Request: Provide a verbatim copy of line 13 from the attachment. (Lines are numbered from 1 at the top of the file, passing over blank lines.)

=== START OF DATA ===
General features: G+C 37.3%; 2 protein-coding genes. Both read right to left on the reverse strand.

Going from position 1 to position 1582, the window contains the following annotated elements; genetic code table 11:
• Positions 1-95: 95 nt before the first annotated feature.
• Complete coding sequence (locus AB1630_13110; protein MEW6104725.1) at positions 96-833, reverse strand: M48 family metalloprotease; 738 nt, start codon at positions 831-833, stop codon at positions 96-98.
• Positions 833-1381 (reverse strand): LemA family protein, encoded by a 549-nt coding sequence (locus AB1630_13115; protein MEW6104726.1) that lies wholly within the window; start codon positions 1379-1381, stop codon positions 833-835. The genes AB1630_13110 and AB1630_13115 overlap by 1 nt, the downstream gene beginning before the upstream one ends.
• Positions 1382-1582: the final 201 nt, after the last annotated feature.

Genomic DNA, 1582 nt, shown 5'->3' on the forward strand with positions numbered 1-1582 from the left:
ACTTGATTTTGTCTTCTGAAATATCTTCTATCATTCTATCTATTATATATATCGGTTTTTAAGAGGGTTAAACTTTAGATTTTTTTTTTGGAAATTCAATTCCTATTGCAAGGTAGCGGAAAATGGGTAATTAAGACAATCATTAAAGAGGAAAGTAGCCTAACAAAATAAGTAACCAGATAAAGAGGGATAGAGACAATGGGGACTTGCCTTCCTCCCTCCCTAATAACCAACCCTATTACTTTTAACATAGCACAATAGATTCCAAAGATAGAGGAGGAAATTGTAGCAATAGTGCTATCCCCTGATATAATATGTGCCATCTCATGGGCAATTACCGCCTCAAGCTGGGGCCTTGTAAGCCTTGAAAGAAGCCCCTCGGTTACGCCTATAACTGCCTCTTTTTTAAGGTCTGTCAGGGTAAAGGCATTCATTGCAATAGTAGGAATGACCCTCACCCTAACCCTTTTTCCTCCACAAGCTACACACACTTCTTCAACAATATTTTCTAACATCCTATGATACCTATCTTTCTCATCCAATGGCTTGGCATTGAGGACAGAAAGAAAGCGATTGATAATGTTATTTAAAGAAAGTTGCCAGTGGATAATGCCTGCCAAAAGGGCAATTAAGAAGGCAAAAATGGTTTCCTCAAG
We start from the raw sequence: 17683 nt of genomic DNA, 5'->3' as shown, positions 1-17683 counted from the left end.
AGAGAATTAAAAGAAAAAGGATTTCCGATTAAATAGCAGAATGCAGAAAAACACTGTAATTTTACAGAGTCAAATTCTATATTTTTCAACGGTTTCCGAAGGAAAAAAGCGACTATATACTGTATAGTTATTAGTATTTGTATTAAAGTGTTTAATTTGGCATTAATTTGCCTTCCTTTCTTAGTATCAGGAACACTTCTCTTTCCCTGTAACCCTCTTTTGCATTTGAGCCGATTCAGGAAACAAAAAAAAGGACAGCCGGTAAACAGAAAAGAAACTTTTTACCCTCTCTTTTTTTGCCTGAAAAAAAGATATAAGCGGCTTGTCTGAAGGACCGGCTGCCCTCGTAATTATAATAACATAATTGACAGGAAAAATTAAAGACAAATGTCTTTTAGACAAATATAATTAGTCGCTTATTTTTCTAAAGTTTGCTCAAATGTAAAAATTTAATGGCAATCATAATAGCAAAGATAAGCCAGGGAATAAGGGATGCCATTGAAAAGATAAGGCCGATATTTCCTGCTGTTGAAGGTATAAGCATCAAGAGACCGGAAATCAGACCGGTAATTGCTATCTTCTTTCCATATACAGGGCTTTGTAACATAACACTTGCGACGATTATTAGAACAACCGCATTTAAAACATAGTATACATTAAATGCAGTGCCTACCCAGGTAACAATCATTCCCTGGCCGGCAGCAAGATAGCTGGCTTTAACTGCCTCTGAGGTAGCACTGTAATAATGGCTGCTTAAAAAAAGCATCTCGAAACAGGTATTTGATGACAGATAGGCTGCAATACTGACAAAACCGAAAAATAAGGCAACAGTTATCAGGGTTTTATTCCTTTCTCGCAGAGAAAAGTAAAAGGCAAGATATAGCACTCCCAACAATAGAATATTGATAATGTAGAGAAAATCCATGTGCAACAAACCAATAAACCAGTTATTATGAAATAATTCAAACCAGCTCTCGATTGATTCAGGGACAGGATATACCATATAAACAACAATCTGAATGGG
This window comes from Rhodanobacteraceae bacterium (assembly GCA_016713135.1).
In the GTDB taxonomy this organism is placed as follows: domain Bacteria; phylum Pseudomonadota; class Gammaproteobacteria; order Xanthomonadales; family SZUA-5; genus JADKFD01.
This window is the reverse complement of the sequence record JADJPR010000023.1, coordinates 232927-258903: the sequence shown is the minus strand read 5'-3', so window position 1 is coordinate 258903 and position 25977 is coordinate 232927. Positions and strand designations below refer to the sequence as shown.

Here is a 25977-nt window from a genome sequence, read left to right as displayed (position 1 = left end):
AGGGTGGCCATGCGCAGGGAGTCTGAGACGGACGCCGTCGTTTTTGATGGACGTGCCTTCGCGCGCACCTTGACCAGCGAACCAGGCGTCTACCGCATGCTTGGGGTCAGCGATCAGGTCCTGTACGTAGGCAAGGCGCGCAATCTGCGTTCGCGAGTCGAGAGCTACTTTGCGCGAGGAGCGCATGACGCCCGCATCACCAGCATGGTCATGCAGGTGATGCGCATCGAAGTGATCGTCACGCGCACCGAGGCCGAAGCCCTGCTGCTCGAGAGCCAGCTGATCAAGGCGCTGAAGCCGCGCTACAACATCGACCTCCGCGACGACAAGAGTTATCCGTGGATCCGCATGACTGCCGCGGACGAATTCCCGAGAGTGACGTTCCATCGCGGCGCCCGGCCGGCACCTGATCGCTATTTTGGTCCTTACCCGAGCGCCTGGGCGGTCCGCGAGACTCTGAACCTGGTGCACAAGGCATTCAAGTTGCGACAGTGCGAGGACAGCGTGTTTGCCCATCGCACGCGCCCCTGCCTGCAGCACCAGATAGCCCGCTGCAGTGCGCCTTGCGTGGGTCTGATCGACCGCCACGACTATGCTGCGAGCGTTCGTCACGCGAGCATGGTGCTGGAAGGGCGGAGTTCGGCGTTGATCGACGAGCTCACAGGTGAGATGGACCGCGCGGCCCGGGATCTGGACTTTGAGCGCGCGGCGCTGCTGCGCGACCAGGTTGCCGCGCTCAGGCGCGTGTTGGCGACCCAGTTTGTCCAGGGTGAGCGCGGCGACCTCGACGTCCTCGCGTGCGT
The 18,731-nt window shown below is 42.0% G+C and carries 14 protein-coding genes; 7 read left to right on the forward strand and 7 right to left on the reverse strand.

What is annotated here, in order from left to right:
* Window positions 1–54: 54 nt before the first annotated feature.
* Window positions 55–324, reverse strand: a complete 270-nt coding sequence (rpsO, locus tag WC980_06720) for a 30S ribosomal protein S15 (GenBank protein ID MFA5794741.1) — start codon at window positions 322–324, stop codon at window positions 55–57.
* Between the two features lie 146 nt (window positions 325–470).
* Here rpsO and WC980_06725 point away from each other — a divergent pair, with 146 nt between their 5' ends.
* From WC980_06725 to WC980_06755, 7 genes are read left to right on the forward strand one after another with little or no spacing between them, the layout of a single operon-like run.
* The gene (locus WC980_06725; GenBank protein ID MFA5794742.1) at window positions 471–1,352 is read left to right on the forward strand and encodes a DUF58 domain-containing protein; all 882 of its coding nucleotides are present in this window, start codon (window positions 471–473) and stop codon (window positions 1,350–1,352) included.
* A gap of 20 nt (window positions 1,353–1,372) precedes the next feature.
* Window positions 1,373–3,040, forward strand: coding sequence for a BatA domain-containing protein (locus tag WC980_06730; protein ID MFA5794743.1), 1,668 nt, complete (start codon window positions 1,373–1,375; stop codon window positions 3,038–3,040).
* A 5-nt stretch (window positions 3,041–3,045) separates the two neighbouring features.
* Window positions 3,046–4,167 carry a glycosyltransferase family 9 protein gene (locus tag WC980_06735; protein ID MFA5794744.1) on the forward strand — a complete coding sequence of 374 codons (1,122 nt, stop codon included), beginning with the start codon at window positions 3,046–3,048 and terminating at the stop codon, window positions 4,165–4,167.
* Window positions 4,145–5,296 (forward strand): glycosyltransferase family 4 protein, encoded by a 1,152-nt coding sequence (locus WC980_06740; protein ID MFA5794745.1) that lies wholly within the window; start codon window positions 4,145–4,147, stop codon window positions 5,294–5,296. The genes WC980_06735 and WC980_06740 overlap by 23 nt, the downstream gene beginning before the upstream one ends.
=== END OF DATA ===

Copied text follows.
This window is the reverse complement of the sequence record JADJPR010000023.1, coordinates 232927-258903: the sequence shown is the minus strand read 5'-3', so window position 1 is coordinate 258903 and position 25977 is coordinate 232927. Positions and strand designations below refer to the sequence as shown.